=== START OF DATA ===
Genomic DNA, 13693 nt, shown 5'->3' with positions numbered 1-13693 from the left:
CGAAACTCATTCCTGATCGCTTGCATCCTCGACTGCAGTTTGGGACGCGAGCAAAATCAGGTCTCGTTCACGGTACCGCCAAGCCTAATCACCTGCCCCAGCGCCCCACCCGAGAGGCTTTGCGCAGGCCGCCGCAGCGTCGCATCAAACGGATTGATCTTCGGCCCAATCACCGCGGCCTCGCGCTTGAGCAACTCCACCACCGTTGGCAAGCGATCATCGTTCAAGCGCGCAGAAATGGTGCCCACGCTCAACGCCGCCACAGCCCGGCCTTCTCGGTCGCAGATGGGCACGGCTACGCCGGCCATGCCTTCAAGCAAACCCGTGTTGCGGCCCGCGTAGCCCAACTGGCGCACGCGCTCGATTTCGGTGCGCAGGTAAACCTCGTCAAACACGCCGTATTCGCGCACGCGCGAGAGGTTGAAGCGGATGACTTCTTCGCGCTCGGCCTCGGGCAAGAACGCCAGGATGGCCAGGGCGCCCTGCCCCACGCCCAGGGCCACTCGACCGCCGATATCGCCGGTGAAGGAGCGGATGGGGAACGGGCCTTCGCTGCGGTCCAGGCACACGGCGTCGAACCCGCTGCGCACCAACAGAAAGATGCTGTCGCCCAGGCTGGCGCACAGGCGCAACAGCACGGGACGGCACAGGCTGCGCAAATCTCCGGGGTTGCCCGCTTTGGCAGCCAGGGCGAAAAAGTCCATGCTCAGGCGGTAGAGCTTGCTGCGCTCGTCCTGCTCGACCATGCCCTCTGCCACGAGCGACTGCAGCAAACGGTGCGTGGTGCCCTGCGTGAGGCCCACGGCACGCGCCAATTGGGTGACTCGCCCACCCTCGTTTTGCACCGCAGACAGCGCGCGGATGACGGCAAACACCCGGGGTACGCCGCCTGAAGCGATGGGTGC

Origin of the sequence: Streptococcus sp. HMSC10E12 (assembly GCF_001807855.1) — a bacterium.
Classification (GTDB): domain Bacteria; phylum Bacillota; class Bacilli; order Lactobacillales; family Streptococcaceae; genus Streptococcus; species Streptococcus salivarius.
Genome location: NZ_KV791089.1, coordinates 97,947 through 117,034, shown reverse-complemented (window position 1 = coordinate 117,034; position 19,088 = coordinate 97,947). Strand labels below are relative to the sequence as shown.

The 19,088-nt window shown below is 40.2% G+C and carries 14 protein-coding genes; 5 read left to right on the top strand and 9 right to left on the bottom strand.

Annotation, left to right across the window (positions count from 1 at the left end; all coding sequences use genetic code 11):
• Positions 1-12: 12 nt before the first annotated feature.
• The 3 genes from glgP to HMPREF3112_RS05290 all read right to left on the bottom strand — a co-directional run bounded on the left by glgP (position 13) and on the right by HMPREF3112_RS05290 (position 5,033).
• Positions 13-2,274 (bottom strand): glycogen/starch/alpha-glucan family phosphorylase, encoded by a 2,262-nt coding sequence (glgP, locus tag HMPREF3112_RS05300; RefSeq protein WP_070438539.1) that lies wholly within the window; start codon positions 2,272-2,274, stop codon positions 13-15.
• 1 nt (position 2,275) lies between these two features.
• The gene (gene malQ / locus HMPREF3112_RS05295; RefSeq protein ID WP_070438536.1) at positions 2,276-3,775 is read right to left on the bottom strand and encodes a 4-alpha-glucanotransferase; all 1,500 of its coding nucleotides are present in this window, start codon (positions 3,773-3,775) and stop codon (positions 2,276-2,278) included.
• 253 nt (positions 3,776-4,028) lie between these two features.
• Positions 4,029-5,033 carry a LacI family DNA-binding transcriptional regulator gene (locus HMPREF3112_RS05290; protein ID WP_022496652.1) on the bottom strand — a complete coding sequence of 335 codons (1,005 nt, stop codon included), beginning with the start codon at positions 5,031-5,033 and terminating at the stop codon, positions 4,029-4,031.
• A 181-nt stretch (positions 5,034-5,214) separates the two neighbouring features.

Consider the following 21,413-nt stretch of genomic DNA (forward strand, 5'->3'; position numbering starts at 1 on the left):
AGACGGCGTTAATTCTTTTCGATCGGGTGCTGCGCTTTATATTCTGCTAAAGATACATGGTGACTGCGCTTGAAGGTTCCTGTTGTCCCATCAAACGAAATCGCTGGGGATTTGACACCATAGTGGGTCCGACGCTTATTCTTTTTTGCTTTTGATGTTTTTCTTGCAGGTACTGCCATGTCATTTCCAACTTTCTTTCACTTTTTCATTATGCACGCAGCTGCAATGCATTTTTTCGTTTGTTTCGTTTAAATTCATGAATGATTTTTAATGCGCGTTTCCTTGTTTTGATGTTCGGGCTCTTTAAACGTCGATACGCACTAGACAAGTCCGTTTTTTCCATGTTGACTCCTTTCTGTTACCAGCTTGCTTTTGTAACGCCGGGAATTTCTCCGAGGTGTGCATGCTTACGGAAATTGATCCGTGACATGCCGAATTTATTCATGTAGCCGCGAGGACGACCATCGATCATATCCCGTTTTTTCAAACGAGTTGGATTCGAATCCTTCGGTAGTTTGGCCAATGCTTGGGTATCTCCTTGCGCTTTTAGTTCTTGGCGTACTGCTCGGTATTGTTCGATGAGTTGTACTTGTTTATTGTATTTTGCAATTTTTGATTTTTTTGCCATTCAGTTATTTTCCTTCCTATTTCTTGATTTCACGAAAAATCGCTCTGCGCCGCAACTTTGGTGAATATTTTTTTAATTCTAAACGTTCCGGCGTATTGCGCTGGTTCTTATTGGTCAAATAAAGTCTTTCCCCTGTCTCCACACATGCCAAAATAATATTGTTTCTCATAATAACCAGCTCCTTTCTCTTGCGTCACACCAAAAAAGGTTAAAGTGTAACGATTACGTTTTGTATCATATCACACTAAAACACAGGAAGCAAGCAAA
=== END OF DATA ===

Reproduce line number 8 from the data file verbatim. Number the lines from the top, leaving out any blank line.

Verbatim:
• Positions 1-12: 12 nt before the first annotated feature.